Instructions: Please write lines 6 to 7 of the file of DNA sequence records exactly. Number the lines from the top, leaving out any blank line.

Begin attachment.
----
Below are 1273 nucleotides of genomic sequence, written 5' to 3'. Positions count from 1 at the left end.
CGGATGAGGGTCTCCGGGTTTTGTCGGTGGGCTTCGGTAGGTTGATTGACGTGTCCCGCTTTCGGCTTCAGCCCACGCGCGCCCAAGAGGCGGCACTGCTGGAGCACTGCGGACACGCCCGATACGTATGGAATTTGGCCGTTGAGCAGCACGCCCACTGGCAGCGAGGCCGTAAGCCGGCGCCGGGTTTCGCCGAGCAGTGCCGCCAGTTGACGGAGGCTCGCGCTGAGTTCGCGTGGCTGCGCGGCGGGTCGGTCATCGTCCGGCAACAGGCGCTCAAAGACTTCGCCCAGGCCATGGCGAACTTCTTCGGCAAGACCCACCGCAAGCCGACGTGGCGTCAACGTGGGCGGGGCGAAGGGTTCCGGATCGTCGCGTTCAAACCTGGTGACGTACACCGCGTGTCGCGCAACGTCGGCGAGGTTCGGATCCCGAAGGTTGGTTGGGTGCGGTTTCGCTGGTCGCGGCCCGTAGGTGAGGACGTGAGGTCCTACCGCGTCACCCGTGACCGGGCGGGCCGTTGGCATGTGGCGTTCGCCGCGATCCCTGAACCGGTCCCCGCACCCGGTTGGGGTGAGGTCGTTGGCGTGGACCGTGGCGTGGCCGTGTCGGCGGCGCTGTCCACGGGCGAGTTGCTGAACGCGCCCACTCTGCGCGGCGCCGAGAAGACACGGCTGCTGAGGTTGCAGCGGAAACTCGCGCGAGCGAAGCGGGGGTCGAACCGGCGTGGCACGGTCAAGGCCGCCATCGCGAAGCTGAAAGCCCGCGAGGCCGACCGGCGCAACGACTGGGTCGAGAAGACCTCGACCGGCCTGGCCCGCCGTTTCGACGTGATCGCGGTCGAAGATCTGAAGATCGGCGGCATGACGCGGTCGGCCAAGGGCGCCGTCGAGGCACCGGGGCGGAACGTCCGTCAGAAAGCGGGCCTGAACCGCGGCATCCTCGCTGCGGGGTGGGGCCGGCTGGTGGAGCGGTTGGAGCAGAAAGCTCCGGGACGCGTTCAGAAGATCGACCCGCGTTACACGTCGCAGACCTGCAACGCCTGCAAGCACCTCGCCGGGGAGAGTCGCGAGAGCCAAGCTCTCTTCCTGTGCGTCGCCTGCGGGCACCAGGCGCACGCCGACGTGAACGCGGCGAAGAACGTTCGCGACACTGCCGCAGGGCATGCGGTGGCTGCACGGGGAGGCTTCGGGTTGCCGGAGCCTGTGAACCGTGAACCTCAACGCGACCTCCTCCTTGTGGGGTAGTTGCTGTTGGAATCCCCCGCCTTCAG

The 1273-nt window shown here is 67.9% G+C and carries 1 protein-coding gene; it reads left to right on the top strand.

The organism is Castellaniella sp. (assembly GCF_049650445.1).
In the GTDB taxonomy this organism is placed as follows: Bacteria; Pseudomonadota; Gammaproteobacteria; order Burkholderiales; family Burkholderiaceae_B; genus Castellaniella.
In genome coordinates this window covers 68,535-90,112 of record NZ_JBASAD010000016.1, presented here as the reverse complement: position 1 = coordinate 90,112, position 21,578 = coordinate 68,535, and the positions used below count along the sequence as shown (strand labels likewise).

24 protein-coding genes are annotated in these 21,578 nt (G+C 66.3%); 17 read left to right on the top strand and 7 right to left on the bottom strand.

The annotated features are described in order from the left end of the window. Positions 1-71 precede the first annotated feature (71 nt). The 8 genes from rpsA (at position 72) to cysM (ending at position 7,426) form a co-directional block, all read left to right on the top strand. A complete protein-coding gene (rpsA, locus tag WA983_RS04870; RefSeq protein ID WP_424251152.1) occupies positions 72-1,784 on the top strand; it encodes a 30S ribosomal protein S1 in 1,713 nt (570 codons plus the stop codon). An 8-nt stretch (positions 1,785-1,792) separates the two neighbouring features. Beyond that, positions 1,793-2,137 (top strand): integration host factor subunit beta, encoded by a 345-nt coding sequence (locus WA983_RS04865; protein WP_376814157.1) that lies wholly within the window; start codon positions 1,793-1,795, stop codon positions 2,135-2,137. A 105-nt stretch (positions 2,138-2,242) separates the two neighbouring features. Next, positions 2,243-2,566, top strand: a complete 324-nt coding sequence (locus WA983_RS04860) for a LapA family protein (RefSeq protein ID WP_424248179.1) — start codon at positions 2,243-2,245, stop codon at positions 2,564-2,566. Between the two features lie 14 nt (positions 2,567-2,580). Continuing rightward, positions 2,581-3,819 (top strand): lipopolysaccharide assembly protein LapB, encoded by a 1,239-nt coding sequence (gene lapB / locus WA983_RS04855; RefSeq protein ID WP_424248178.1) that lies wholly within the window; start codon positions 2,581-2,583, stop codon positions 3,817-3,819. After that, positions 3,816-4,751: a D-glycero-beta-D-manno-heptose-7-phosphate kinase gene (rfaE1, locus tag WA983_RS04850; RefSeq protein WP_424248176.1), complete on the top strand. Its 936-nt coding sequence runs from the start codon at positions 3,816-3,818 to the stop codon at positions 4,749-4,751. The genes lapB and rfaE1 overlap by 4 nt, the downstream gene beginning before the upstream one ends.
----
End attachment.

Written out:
In genome coordinates this window covers 68,535-90,112 of record NZ_JBASAD010000016.1, presented here as the reverse complement: position 1 = coordinate 90,112, position 21,578 = coordinate 68,535, and the positions used below count along the sequence as shown (strand labels likewise).

24 protein-coding genes are annotated in these 21,578 nt (G+C 66.3%); 17 read left to right on the top strand and 7 right to left on the bottom strand.